|The Durian Slice.|
A durian, or the Damien of fruits as I call them, is a fruit from southeast Asia. Recently, my teenage sister has decided to become a vegan and, besides her regular speeches against red meat and philosophies on spirituality, she experiments in imported goods and edible shrubbery.
Before moving to Singapore, a friend of mine had introduced the mythical fruit to me but only in words. We watched Natalie Tran’s video about Singy, where the YouTube sensation said that they were illegal on the metro because of their trademark odor. Vegan sister has shown me why. Her latest experiment was one durian bought for 16,000 LL (a bit over $10) from TSC. And she decided to store the spiky whoopee cushion in the fridge after cutting it open. Why is this bad? I’ll tell you.
The fruit can only be described as the lovechild of a pineapple and blowfish. The smell, which infested our kitchen and fridge, is like a rotten egg stuffed in a gym sock that was soaking in a septic tank. The fact that it looks like a medieval weapon and smells like a medieval outhouse would make one wonder if it’s supposed to be ingested. Isn’t that natures way of saying “stay away”? I thought to myself, don’t judge. What if it’s delicious? What if this is actually the sneaky durian’s way of testing the human race? Only those who are strong enough may have me, a chastity belt for fresh produce.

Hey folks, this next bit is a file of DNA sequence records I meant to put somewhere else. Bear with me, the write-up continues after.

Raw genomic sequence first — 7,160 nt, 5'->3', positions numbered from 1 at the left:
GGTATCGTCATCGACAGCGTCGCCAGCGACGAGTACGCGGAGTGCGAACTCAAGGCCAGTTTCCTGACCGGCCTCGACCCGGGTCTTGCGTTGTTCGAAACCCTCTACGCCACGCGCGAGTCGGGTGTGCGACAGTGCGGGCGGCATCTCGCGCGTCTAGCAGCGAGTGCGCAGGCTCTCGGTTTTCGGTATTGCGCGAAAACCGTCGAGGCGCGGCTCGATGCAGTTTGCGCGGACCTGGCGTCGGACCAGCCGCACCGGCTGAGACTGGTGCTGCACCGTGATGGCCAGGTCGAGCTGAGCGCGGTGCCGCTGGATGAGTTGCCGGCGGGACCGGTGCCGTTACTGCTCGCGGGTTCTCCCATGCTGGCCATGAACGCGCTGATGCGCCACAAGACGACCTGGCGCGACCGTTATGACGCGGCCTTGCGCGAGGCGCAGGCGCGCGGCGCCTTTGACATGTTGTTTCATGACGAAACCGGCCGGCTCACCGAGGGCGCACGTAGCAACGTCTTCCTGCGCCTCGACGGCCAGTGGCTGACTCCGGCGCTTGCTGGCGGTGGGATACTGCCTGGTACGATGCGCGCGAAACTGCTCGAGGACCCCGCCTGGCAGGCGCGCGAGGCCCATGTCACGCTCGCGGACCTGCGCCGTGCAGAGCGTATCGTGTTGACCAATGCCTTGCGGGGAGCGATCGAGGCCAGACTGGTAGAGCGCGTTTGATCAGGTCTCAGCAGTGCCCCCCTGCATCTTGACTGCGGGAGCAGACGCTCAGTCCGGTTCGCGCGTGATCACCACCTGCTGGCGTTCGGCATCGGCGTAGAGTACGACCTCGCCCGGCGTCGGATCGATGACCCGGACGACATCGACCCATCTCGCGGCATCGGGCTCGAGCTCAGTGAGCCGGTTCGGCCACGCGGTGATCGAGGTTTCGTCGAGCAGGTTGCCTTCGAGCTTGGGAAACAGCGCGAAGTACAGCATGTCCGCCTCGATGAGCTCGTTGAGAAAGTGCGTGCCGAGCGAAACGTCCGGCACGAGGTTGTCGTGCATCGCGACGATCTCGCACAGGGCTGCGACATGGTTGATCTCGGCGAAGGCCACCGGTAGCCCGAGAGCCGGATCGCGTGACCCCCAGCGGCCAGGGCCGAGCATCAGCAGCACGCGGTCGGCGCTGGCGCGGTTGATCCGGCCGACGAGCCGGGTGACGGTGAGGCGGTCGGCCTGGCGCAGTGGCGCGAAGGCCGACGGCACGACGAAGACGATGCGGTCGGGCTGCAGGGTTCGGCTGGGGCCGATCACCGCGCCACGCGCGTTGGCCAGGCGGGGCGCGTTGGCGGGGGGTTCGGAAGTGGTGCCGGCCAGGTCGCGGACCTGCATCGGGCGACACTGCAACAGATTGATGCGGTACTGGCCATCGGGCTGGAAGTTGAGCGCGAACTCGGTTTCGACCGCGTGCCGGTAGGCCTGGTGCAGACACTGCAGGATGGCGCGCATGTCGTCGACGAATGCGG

So I tried it. It was hard to do since you can’t avoid smelling the fruit before consuming it. So I plugged my nose. At first, it tastes like almonds. And then it starts to taste just like it smells right when you’re about to start digesting it. By then, it’s too late. You’ve been durianed. I ate a teaspoon of Betty Crocker Rainbow Chip frosting to get rid of the aftertaste. Did I mention she put it in the fridge?
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